Crane v. City of Arlington, No. 21-10644 (5th Cir. 2022)Annotate this Case
Tavis Crane’s estate and the passengers of Crane’s car sued Arlington Police Officer (Officer) and the City of Arlington for the use of excessive force during a traffic stop in violation of the Fourth Amendment. The district court dismissed the passengers’ claims, finding that they could not bring claims as bystanders, and granted summary judgment to the Officer and the City after determining that the Officer was entitled to qualified immunity.
The Fifth Circuit affirmed the dismissal of the passengers’ claims and vacate the grant of summary judgment as to Crane’s claims and dismiss the appeals of those claims for want of jurisdiction. The court explained that there is no express requirement for a physical injury in an excessive force claim,80 but even if the passengers stated a plausible claim for psychological injuries, the officer is entitled to qualified immunity. “Fourth Amendment jurisprudence has long recognized that the right to make an arrest or investigatory stop necessarily carries with it the right to use some degree of physical coercion or threat thereof to effect it.” Here, there was no unreasonable use of force against the passengers, so no constitutional injury occurred.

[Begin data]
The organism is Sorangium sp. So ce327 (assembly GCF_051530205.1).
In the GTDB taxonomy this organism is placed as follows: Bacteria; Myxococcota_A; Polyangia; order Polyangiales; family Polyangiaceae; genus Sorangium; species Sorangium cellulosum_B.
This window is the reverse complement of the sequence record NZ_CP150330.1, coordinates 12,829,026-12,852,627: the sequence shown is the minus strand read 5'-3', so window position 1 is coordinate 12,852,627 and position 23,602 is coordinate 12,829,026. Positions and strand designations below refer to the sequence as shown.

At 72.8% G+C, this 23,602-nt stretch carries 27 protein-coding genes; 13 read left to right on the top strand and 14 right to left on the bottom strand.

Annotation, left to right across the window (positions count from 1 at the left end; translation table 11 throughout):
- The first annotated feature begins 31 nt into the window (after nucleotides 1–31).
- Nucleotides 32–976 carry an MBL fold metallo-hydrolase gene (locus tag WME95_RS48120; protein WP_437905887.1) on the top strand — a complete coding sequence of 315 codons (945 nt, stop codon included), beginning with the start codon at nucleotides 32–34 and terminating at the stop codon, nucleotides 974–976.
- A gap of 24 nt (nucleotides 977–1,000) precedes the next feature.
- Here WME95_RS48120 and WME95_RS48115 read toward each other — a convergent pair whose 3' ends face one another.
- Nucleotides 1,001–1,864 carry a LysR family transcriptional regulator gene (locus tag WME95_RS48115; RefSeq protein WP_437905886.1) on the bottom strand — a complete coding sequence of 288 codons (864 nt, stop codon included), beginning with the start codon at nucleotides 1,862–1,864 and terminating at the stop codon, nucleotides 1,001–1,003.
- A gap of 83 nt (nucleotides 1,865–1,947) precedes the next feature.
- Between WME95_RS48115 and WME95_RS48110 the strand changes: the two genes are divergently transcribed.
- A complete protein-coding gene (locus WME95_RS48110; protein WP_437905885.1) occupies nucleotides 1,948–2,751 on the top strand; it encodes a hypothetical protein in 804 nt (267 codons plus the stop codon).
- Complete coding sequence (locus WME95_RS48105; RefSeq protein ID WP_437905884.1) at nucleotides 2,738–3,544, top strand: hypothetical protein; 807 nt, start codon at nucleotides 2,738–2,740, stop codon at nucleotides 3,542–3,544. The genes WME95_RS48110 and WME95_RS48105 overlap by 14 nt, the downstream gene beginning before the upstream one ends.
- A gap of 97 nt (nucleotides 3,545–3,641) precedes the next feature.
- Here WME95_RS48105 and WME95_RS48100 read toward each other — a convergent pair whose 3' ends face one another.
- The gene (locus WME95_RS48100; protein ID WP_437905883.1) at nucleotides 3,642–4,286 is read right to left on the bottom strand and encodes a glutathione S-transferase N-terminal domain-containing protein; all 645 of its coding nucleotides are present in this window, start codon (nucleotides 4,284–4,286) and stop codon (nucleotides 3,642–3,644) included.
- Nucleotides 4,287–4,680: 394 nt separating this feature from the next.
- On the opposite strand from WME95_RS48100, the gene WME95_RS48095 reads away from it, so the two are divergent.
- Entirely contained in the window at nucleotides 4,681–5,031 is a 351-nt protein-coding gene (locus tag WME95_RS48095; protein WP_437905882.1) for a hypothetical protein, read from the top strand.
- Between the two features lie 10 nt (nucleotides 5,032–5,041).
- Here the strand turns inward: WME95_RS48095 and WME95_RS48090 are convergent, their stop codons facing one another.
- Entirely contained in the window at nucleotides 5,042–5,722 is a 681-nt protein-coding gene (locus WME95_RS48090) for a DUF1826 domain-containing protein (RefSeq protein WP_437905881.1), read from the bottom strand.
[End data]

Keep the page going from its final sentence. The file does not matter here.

The court issued a subsequent related opinion or order on October 4, 2022.